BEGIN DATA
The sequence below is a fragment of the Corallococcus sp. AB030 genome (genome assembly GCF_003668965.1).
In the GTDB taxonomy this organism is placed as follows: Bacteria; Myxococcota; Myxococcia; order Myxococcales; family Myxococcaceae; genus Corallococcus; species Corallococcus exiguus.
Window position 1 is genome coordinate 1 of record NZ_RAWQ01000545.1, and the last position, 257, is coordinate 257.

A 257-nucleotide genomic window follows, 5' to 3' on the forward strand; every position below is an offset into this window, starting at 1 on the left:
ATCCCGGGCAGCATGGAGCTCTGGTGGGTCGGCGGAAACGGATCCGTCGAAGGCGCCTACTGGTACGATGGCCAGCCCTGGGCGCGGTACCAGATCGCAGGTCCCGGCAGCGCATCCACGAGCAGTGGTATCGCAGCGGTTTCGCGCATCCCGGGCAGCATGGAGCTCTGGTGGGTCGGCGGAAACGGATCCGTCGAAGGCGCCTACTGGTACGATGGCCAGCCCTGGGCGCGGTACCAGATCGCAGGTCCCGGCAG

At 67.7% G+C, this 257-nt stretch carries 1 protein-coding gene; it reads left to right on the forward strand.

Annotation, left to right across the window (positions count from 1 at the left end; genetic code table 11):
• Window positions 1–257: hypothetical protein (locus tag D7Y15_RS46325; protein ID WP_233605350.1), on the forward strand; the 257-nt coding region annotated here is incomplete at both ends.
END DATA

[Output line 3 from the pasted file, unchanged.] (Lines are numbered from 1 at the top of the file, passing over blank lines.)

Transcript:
Window position 1 is genome coordinate 1 of record NZ_RAWQ01000545.1, and the last position, 257, is coordinate 257.